May 27th, 2010
Having a site that loads quickly is becoming more and more important. In fact, Google recently announced that they will start rewarding site’s with faster speeds. They have set the bar at 1.4 seconds.
At first, this might seem like a daunting task. Most people are happy with a site that loads in 3-5 seconds. But with the right knowledge and tools, it is pretty easy to dramatically improve your speeds, even to less than a second. And this can all be done in less than an hour.
Each step of the way I’ll show you the manual way of doing it as well as ways you can accomplish the same thing through WordPress plugins. The manual method is intended for those that are comfortable changing the core files of a theme and the “plugin methods” are intended for those who don’t want to risk messing anything up. If your comfortable with the manual methods, I’d suggest going that route as you won’t have to deal with incompatibility issues with plugins.
Remember – backup your site first and take it slow, just in case.
CLICK HERE for step by step on Backing up your site.
Step 1 – Install the Right Tools
You’ll need a few tools to analyze your site’s speed and track the changes you make to see how they are effecting the load time.
There are lots of useful tools out there for Safari and Chrome, but for analyzing page speed I highly recommend using Firefox and the following extensions.
Firebug – You probably already use this one, but you’ll need this to run YSlow and Page Speed.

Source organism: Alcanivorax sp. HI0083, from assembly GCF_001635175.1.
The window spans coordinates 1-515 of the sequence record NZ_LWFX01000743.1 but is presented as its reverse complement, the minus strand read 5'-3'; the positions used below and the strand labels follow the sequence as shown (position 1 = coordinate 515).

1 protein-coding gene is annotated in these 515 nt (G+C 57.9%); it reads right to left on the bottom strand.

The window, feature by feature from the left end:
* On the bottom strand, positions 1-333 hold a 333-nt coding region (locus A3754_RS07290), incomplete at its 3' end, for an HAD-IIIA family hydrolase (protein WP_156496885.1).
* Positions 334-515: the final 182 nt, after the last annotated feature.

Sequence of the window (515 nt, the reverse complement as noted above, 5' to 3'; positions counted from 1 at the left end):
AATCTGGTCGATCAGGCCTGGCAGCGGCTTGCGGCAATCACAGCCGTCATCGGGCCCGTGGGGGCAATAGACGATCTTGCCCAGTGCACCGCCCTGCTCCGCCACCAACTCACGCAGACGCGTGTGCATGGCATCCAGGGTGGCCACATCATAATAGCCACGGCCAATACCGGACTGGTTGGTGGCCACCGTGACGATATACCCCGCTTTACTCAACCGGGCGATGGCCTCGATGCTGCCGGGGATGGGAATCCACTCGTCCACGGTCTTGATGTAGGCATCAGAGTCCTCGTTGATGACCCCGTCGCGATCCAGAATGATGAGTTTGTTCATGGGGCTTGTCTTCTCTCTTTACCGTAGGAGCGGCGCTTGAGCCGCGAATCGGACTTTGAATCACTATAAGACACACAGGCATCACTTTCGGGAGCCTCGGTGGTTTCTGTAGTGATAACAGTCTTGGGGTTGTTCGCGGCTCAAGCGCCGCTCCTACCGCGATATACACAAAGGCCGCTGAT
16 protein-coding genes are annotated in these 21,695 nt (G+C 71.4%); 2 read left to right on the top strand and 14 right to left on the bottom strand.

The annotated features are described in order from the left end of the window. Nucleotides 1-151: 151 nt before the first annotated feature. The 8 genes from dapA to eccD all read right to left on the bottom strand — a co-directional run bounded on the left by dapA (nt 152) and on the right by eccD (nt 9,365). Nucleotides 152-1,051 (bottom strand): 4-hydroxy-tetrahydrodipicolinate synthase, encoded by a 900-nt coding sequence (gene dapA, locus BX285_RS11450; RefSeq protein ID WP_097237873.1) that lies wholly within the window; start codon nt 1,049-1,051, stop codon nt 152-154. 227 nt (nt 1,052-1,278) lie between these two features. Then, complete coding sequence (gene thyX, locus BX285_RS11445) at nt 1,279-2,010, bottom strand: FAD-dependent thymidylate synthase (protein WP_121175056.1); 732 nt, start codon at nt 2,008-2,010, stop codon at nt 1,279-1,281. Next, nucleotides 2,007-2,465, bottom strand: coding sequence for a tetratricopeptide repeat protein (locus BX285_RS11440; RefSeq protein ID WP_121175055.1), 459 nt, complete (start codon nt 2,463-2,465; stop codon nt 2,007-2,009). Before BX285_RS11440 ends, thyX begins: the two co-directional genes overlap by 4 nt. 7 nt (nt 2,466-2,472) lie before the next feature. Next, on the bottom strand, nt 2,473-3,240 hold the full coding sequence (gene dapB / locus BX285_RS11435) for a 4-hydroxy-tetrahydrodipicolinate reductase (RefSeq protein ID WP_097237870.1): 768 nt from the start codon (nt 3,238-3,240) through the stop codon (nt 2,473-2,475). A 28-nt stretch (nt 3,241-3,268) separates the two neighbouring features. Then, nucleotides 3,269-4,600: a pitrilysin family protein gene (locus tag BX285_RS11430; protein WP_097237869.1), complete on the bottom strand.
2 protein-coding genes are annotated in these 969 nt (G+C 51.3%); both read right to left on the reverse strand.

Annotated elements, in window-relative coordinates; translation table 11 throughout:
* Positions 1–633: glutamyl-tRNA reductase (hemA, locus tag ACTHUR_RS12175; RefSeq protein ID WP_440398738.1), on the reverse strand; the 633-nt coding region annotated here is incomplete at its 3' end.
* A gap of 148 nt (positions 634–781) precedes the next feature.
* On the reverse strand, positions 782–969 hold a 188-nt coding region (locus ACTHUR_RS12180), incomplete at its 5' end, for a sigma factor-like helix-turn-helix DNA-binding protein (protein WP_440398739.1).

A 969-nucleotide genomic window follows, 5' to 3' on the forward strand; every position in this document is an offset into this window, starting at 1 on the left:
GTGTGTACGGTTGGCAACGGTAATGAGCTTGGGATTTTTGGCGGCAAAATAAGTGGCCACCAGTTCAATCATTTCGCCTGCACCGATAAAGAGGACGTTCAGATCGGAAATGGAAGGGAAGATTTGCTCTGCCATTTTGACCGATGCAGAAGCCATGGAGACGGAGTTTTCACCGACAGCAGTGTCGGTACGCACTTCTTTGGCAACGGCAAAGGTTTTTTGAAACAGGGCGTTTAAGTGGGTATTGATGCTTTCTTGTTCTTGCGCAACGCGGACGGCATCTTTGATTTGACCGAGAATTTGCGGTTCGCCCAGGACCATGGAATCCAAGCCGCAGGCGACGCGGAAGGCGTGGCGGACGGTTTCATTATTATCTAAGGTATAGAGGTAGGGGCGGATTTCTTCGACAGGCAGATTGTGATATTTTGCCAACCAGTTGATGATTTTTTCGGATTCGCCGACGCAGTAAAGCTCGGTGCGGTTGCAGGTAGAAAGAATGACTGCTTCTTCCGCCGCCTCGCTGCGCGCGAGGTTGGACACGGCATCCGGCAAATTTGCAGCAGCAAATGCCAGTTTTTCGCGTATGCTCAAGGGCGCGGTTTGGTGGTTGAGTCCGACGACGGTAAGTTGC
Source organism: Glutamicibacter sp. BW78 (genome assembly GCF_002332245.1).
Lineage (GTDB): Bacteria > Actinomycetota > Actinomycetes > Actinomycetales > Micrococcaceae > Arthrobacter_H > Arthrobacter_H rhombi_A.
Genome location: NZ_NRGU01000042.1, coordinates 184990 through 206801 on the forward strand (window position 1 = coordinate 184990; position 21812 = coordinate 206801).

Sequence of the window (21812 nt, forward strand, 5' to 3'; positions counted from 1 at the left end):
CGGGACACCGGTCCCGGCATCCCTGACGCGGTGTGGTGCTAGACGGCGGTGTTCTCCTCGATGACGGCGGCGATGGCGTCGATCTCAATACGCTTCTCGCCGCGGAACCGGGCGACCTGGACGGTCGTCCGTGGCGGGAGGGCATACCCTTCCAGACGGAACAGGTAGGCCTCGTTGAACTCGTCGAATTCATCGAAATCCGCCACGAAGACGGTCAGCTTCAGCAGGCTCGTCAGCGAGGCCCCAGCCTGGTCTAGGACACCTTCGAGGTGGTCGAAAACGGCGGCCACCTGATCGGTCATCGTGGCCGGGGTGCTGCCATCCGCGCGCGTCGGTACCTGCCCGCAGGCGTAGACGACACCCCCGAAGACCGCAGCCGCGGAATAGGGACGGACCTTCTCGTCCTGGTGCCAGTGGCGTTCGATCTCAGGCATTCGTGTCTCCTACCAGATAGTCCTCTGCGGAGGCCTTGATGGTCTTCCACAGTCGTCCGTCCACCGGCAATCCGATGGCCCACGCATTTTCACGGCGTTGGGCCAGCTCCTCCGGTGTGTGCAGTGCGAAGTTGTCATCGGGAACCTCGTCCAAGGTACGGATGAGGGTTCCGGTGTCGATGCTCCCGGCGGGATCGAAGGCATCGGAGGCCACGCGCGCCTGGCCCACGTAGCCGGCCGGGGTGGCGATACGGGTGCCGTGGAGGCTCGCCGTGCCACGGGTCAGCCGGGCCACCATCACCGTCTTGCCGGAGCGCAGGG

[button link=”http://getfirebug.com/”]GET IT NOW[/button] [divider /]
[button link=”http://developer.yahoo.com/yslow/” ]GET IT NOW[/button] [divider /]
Page Speed – Very similar to YSlow in that it will grade your site and show you ways to improve. It’s my favorite of the two simply because it takes some of the work out actually completing the changes.
[button link=”http://code.google.com/speed/page-speed/download.html” ]GET IT NOW[/button]
Step 2 – Minify & Optimize Your CSS
Minifying your CSS is the process of removing unnecessary characters from code to reduce its size thereby improving load times. This can have a dramatic effect on your page load time. When I minified my CSS, my page speed improved by almost two seconds.
Go to your website and open up Page Speed (within Firebug) and click “Analyze Performance”. Find the section titled “Minify CSS”. You will see download links for optimized versions of every CSS file your page calls. Replace your bloated CSS with these.
Step 3 – Optimize Your Images
Having images that are “Optimized for Web” by Photoshop isn’t enough. There’s more you can do. Photoshop leaves in a huge amount of metadata that can easily be stripped out. Remember, even if you only shrink an image by 5%, that’s still making your site load 5% faster.
YSlow > Tools > All Smush.it – this will batch shrink the images on the page and maintain folder structure. It’s a piece of cake to use. Only drawback is you have to do this to each and every page of your site.
If you are using a Mac, I’d suggest using ImageOptim, an offline tool that can optimize whole directories of images quickly. Run every image you upload through this first.
Download and install the plugin WP Smush.it. Every image you add to a page or post will be automatically run through Smush.it behind the scenes. You don’t have to do anything different.[button link=”http://dialect.ca/code/wp-smushit/” ]GET IT NOW[/button] [divider /]
Step 4 – Minify & Optimize Your JS Files